untitled design

Catalan separatist leader resigns and refuses to support socialists

The president of the Generality of Catalonia said this Monday (13) that he would leave politics after the disastrous performance of his separatist party in the regional election, which saw Spain's socialists take a historic turn in the independence movement.

Pere Aragones' moderate Esquerra Republicana de Catalunya (ERC) party remains the socialists' best hope — who won the majority of votes in Sunday's election (12), but not enough to win a majority — to form a government in the prosperous region.

Aragones, who led Catalonia for three years, said his party would not support the Socialists, telling them to instead appeal to the hardline Junts separatist party.

“The ERC will remain in opposition, which is where the citizens have placed us,” he told reporters.

The Socialists, led locally by Salvador Illa, had 42 seats in Catalonia's 135-seat chamber, with more than 99% of votes counted, while their usual coalition partner, the far-left Sumar party, won six. Junts had 35 seats and ERC had 20.

To win an investiture vote to form a government, parties must have 68 seats in the first round and a simple majority in the second.

Nuria Parlon, a senior socialist official, told reporters that her preferred option was a left-wing deal with the ERC and Sumar, with a minority government supported by other parties as an alternative.

Regional voting also has implications for the stability of the national government.

The ERC has presided over a period of calming tensions with Spain's Socialist-led central government following the turbulent years after Catalonia held an illegal independence referendum in 2017 and briefly declared independence, triggering a constitutional crisis.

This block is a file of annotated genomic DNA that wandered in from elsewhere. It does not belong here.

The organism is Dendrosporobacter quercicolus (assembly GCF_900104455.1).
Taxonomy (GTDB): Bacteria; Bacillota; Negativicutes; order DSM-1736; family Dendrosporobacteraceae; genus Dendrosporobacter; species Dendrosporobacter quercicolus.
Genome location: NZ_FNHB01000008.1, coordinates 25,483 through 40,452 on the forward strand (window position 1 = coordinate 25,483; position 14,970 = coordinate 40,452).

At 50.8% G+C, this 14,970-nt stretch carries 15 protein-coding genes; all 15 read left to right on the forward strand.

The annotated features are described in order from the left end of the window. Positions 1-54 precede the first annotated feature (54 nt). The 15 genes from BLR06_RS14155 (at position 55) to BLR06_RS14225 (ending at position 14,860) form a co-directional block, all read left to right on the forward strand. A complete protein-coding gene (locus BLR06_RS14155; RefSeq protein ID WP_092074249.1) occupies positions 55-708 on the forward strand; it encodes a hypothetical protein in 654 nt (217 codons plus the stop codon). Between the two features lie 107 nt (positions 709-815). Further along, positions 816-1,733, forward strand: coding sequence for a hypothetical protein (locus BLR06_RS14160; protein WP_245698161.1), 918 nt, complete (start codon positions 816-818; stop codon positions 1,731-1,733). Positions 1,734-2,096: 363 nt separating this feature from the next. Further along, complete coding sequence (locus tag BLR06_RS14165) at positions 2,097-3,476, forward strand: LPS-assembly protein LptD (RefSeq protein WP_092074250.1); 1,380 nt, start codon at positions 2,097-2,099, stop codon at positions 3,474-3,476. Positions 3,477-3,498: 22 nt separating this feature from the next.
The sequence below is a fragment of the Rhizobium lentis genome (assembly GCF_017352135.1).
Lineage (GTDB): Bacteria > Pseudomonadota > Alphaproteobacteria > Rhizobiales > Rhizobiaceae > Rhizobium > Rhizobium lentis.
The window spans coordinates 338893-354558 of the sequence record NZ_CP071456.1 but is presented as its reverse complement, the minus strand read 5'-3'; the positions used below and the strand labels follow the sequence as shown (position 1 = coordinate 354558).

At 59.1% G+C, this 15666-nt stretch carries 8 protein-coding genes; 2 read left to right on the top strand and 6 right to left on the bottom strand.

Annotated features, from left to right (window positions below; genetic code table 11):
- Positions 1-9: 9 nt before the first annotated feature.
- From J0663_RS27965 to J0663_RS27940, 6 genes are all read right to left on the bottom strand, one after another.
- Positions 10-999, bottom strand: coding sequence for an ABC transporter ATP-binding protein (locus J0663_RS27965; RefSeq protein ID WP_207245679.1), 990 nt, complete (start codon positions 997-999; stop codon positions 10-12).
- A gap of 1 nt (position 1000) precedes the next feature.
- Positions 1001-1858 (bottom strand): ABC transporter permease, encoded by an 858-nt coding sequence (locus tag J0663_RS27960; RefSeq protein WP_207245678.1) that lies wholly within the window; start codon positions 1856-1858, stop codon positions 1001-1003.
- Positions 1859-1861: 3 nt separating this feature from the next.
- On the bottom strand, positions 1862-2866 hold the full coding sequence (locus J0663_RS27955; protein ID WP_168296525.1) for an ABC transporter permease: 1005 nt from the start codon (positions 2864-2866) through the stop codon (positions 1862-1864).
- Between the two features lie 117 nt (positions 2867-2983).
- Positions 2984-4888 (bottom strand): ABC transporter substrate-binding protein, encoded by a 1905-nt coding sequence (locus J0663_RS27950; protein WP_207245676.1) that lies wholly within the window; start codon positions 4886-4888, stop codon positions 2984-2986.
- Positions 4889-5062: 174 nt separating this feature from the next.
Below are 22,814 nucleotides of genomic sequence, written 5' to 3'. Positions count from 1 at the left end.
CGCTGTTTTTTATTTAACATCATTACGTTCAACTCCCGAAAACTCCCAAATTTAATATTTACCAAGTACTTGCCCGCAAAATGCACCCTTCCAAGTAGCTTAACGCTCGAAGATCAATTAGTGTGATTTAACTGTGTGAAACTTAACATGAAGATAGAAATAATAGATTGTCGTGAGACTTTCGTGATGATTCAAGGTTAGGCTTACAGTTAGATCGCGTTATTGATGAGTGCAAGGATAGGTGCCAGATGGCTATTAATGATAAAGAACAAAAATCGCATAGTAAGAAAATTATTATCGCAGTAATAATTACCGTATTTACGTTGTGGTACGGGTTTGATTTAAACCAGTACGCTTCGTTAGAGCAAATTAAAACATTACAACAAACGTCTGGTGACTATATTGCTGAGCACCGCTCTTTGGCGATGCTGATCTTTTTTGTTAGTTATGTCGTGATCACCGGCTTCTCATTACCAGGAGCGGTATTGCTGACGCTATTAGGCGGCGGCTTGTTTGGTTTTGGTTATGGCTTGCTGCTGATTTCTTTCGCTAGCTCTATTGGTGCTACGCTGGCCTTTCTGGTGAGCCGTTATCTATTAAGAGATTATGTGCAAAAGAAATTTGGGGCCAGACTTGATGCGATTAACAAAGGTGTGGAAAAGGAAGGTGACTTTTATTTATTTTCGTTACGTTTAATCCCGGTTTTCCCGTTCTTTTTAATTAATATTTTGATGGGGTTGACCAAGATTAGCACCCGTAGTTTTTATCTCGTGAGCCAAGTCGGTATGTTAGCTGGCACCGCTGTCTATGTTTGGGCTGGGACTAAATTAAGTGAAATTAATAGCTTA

Spain's Prime Minister Pedro Sánchez has pardoned separatist leaders convicted over the independence campaign and offered a controversial amnesty to others still being prosecuted. The ERC, in turn, supported Sánchez's minority government at the national level.

The fruits of this more conciliatory approach were reflected in Sunday night's good result for the Socialists, while the ERC lost significant support.

Now, she must decide whether to remain firm in rejecting the Socialists' proposals to support her in forming a government, which could force a new vote.

Ignacio Jurado, a political scientist at Madrid's Carlos 3rd University, said the ERC may decide that its voters may have punished it for having too friendly relations with Madrid and raising the price of its support at regional and national levels. In the past, demands included control of the region's train network and taxes.

The harder-line separatist Junts party also supported the minority National Socialist government.

But its leader, Carles Puigdemont, told reporters on Monday that he would not support the formation of a regional socialist government and that if the socialists turned to the conservative Popular Party, the Junts would also withdraw their support for the national government.

Cristina Monge, an independent political analyst, said continued support from the ERC and Junts was crucial to the stability of Spain's national government.

“If one of them, probably Puigdemont, is not included in the Catalonia agreement at all, it could put the Spanish government in a very difficult position,” she said.

Source: CNN Brasil

You may also like

Get the latest

Stay Informed: Get the Latest Updates and Insights


Most popular